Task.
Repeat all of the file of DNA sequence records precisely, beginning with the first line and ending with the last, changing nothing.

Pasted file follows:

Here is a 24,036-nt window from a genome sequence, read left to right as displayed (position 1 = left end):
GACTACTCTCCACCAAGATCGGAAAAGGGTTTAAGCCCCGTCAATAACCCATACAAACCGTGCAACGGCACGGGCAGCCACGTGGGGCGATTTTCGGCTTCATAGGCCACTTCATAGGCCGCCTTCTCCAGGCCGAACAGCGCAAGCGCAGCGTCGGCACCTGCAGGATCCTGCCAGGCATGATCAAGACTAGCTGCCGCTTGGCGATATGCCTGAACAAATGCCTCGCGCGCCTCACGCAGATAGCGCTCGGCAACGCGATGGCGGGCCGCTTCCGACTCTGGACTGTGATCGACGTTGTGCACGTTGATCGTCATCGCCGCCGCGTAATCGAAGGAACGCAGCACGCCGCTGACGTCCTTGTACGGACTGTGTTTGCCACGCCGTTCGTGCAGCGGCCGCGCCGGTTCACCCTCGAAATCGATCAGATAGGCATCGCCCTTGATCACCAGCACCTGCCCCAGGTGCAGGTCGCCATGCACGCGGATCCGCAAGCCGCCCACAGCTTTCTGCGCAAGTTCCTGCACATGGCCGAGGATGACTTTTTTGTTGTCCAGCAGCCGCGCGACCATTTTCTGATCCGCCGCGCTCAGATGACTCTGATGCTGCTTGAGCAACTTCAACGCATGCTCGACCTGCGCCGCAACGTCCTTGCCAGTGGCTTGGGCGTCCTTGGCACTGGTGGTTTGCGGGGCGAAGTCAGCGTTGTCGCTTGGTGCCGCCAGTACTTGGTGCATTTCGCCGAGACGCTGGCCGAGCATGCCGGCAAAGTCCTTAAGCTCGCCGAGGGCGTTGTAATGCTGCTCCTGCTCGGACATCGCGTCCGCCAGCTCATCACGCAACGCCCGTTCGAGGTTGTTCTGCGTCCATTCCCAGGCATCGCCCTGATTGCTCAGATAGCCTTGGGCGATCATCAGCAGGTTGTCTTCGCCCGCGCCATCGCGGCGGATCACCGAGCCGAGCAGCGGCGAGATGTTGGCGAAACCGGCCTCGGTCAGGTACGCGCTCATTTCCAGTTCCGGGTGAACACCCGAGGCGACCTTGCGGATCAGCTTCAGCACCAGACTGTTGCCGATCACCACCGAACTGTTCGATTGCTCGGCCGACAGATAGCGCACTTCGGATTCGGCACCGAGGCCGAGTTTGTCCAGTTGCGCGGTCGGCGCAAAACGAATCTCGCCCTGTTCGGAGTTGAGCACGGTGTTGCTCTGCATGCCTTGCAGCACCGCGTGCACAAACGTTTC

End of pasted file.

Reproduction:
Here is a 24,036-nt window from a genome sequence, read left to right as displayed (position 1 = left end):
GACTACTCTCCACCAAGATCGGAAAAGGGTTTAAGCCCCGTCAATAACCCATACAAACCGTGCAACGGCACGGGCAGCCACGTGGGGCGATTTTCGGCTTCATAGGCCACTTCATAGGCCGCCTTCTCCAGGCCGAACAGCGCAAGCGCAGCGTCGGCACCTGCAGGATCCTGCCAGGCATGATCAAGACTAGCTGCCGCTTGGCGATATGCCTGAACAAATGCCTCGCGCGCCTCACGCAGATAGCGCTCGGCAACGCGATGGCGGGCCGCTTCCGACTCTGGACTGTGATCGACGTTGTGCACGTTGATCGTCATCGCCGCCGCGTAATCGAAGGAACGCAGCACGCCGCTGACGTCCTTGTACGGACTGTGTTTGCCACGCCGTTCGTGCAGCGGCCGCGCCGGTTCACCCTCGAAATCGATCAGATAGGCATCGCCCTTGATCACCAGCACCTGCCCCAGGTGCAGGTCGCCATGCACGCGGATCCGCAAGCCGCCCACAGCTTTCTGCGCAAGTTCCTGCACATGGCCGAGGATGACTTTTTTGTTGTCCAGCAGCCGCGCGACCATTTTCTGATCCGCCGCGCTCAGATGACTCTGATGCTGCTTGAGCAACTTCAACGCATGCTCGACCTGCGCCGCAACGTCCTTGCCAGTGGCTTGGGCGTCCTTGGCACTGGTGGTTTGCGGGGCGAAGTCAGCGTTGTCGCTTGGTGCCGCCAGTACTTGGTGCATTTCGCCGAGACGCTGGCCGAGCATGCCGGCAAAGTCCTTAAGCTCGCCGAGGGCGTTGTAATGCTGCTCCTGCTCGGACATCGCGTCCGCCAGCTCATCACGCAACGCCCGTTCGAGGTTGTTCTGCGTCCATTCCCAGGCATCGCCCTGATTGCTCAGATAGCCTTGGGCGATCATCAGCAGGTTGTCTTCGCCCGCGCCATCGCGGCGGATCACCGAGCCGAGCAGCGGCGAGATGTTGGCGAAACCGGCCTCGGTCAGGTACGCGCTCATTTCCAGTTCCGGGTGAACACCCGAGGCGACCTTGCGGATCAGCTTCAGCACCAGACTGTTGCCGATCACCACCGAACTGTTCGATTGCTCGGCCGACAGATAGCGCACTTCGGATTCGGCACCGAGGCCGAGTTTGTCCAGTTGCGCGGTCGGCGCAAAACGAATCTCGCCCTGTTCGGAGTTGAGCACGGTGTTGCTCTGCATGCCTTGCAGCACCGCGTGCACAAACGTTTC